Thanks to a partnership with the Hamilton County Engineer, the Sheriff's office has a new tool for cracking down on overweight loads on county roads. A Ford F-350 has been converted and customized to carry specialized equipment for inspecting Commercial Vehicles.
UPDATE 5/15/14 : Greenwood & Streicher are expected to release one or two more reports says Michael Robison, Director of Media and Public Relations with the Sheriff's Office. The consulting group is also analyzing the department's Enforcement and Support Services divisions. Robison says it is uncertain when that/those reports will be ready.
Hamilton County Sheriff Jim Neil says training, staffing and information technology remain key areas of concern for his department.
Hamilton County is dedicating a full-time Sheriff's deputy to catching semis and others breaking commercial vehicle laws.
The Sheriff and county engineer have been working together on this issue but now Engineer Ted Hubbard says the departments are formalizing the arrangement.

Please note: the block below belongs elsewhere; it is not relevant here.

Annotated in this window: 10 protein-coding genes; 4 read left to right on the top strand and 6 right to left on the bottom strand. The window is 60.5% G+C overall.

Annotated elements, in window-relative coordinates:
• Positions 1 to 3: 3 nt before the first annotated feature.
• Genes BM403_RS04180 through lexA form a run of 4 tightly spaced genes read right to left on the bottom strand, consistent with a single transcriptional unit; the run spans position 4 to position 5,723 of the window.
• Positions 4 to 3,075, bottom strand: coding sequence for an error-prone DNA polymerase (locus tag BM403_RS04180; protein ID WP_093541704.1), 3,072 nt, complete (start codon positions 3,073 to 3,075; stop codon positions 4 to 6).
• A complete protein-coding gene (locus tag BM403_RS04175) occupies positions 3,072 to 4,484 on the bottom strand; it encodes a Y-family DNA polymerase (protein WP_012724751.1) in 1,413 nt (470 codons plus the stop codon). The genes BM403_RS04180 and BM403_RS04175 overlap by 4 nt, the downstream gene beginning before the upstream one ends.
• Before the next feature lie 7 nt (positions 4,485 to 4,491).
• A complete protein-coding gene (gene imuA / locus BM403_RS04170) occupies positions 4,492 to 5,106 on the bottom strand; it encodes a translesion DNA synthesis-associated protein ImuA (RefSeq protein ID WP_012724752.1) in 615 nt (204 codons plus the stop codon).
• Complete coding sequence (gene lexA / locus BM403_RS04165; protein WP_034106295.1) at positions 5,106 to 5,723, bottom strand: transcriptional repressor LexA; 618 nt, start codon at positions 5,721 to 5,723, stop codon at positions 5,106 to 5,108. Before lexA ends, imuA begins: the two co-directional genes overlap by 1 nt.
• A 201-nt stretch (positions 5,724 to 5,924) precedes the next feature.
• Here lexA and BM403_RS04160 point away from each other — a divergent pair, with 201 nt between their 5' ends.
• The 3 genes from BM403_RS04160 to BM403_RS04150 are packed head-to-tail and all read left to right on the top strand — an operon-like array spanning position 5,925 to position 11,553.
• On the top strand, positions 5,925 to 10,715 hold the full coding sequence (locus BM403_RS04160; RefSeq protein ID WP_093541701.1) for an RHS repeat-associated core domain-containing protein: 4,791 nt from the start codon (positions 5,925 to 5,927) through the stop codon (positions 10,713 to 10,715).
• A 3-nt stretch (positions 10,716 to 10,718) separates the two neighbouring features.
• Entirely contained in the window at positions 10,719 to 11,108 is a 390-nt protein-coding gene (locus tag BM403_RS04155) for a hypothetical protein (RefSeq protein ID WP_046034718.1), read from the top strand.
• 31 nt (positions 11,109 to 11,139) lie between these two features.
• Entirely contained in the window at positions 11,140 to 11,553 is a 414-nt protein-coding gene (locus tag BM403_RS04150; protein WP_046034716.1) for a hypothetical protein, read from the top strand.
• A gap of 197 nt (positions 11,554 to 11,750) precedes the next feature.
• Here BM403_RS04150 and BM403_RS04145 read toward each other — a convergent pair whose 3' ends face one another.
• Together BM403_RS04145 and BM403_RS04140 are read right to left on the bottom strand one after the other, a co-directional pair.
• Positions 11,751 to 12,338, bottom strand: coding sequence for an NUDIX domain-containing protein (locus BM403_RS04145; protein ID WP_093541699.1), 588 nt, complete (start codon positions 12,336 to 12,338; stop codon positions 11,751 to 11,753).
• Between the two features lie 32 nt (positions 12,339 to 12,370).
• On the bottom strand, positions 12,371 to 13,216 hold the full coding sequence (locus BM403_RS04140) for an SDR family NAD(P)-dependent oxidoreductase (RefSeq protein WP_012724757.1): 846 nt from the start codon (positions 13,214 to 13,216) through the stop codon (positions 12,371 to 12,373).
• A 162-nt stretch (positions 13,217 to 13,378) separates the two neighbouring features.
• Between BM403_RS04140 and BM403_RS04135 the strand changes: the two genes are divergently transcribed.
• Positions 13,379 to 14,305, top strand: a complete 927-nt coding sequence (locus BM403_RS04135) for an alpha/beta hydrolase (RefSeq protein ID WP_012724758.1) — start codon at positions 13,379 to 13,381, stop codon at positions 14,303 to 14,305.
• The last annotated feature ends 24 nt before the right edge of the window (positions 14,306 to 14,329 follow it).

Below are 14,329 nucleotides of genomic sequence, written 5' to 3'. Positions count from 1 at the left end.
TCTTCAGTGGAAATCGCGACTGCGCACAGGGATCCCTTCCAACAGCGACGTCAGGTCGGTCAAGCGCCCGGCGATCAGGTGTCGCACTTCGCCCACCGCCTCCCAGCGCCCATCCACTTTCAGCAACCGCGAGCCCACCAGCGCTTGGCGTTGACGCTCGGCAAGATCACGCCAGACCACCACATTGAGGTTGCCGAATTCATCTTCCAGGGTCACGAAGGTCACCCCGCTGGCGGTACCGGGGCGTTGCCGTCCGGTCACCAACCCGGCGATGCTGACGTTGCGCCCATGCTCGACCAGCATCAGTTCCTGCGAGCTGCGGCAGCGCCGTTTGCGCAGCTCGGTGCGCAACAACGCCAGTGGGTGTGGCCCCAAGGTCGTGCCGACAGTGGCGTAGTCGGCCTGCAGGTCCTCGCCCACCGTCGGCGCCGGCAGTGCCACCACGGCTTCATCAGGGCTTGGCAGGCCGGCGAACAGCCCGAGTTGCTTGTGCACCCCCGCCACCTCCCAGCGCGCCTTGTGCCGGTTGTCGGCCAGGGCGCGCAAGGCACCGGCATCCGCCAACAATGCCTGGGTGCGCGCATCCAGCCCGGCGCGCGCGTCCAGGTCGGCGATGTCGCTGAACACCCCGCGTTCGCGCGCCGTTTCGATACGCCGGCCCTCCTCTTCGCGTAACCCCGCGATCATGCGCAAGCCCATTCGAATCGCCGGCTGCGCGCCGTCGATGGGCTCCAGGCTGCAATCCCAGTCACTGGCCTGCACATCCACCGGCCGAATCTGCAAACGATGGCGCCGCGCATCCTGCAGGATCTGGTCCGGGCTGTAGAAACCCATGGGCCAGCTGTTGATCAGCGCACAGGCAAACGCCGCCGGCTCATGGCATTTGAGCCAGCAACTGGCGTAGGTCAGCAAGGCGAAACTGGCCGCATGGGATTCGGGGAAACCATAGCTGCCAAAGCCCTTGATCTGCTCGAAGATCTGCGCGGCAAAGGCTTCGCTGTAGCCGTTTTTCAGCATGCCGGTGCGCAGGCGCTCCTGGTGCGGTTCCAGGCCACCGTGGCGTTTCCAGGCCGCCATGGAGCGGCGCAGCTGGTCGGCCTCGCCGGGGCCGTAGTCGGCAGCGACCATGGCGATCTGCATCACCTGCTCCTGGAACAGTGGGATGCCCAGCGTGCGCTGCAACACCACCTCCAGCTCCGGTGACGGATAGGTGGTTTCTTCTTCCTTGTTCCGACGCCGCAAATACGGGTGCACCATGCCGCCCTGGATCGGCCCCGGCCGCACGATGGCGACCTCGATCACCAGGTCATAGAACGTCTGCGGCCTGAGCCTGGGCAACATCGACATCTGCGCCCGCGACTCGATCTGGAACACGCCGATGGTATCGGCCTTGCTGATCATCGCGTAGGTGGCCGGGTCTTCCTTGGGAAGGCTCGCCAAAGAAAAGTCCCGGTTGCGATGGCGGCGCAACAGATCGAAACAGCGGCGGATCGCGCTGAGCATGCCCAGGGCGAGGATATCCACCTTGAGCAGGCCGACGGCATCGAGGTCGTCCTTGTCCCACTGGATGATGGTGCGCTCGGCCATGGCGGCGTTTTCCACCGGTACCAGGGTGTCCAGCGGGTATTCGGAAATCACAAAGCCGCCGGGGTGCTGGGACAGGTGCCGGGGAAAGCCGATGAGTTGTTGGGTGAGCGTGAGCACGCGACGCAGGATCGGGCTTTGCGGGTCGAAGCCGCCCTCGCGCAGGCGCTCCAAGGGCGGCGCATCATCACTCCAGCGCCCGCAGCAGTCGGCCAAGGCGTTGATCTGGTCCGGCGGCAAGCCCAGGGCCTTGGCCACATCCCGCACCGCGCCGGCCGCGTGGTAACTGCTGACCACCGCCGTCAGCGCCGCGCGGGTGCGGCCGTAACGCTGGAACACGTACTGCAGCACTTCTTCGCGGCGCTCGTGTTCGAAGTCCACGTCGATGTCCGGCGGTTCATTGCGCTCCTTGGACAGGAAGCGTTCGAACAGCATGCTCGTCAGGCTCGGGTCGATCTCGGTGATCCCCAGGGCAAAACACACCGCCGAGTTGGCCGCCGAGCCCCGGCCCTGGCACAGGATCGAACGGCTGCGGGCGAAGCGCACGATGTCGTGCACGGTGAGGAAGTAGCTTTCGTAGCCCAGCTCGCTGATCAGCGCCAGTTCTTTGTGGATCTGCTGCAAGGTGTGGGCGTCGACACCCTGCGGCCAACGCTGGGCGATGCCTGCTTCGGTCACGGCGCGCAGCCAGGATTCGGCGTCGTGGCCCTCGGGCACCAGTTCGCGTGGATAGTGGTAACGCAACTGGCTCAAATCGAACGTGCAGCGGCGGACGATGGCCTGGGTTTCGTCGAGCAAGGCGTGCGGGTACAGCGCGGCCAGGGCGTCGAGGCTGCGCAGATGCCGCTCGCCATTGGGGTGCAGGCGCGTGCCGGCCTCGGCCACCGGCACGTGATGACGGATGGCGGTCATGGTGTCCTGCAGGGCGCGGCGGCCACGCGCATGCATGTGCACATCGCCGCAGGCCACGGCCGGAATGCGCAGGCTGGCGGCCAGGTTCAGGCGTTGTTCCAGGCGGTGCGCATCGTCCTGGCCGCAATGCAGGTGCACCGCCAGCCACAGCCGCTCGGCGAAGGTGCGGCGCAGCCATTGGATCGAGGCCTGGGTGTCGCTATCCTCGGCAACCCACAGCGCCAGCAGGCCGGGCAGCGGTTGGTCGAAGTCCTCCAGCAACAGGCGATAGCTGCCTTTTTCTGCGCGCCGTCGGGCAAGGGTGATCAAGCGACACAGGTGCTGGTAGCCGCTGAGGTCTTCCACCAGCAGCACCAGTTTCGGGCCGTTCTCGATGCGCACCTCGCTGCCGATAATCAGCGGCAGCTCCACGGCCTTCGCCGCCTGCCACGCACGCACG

"We have to be able to make sure that the vehicles that travel over the roadway system are the proper weight and the proper size," says Hubbard. "If they're not it can cause undue damage to the infrastructure system."
An audit of the Hamilton County Sheriff's department is recommending three issues be addressed. They include: staffing, technology and training.
The report concludes department staff are highly disciplined and resilient but also static and resistant to change. It says the agency, under former Sheriff Simon Leis, became "frozen in time" which prevents it from adopting more modern procedures and practices.